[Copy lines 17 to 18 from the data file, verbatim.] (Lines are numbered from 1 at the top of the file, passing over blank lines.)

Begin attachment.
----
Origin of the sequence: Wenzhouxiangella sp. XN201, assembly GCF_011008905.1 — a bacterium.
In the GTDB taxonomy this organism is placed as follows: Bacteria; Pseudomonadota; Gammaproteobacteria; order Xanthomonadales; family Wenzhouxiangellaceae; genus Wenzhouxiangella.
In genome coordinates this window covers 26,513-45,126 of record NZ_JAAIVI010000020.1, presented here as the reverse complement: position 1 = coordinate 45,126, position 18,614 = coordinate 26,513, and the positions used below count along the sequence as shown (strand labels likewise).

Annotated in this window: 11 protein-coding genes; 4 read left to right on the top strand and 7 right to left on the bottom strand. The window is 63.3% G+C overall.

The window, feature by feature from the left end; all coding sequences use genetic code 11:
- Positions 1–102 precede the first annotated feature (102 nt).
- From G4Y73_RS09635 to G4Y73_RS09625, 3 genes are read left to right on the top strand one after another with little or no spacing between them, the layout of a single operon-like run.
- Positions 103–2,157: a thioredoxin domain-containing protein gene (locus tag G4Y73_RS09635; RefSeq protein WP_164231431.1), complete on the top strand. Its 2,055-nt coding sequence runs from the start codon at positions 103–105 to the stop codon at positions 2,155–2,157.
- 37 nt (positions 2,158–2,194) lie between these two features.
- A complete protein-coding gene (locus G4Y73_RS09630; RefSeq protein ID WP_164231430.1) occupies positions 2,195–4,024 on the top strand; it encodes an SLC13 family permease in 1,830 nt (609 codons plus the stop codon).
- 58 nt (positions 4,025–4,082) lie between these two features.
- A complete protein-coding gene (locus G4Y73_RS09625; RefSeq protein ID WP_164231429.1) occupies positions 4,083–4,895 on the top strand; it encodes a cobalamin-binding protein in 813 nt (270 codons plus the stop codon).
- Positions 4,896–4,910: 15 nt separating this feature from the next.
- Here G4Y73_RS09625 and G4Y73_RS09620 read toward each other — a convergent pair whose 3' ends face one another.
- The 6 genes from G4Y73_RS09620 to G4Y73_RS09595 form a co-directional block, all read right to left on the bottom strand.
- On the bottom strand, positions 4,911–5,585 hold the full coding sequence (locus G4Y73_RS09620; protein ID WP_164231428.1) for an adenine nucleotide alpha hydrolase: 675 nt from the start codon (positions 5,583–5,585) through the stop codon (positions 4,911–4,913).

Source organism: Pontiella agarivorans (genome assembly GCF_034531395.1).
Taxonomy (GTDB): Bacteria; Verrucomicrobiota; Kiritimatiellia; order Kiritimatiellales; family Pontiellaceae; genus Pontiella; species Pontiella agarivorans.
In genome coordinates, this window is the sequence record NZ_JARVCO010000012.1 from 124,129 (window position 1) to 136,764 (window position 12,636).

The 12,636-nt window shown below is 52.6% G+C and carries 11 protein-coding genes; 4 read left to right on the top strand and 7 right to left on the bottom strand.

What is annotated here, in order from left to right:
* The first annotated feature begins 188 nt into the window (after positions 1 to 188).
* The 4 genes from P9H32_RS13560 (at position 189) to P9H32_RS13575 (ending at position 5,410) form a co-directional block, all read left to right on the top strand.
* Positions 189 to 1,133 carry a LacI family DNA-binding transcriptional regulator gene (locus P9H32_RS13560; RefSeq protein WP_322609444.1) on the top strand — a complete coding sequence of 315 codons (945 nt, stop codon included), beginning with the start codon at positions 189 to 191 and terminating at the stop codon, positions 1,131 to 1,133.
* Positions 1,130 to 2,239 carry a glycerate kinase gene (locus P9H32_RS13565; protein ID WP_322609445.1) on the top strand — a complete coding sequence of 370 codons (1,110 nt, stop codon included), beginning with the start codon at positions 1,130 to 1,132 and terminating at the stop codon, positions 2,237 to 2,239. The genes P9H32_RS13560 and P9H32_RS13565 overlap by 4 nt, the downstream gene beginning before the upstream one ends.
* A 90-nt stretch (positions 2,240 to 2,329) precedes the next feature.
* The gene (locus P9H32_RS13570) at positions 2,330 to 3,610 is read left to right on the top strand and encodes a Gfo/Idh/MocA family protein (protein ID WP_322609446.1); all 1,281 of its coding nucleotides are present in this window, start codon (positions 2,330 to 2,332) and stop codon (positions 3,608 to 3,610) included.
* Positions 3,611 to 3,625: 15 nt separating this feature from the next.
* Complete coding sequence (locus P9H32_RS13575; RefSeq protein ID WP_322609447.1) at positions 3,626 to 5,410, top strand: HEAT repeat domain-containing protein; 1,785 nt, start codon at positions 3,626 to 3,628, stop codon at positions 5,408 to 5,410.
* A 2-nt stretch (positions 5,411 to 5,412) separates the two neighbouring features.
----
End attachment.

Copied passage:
Source organism: Pontiella agarivorans (genome assembly GCF_034531395.1).
Taxonomy (GTDB): Bacteria; Verrucomicrobiota; Kiritimatiellia; order Kiritimatiellales; family Pontiellaceae; genus Pontiella; species Pontiella agarivorans.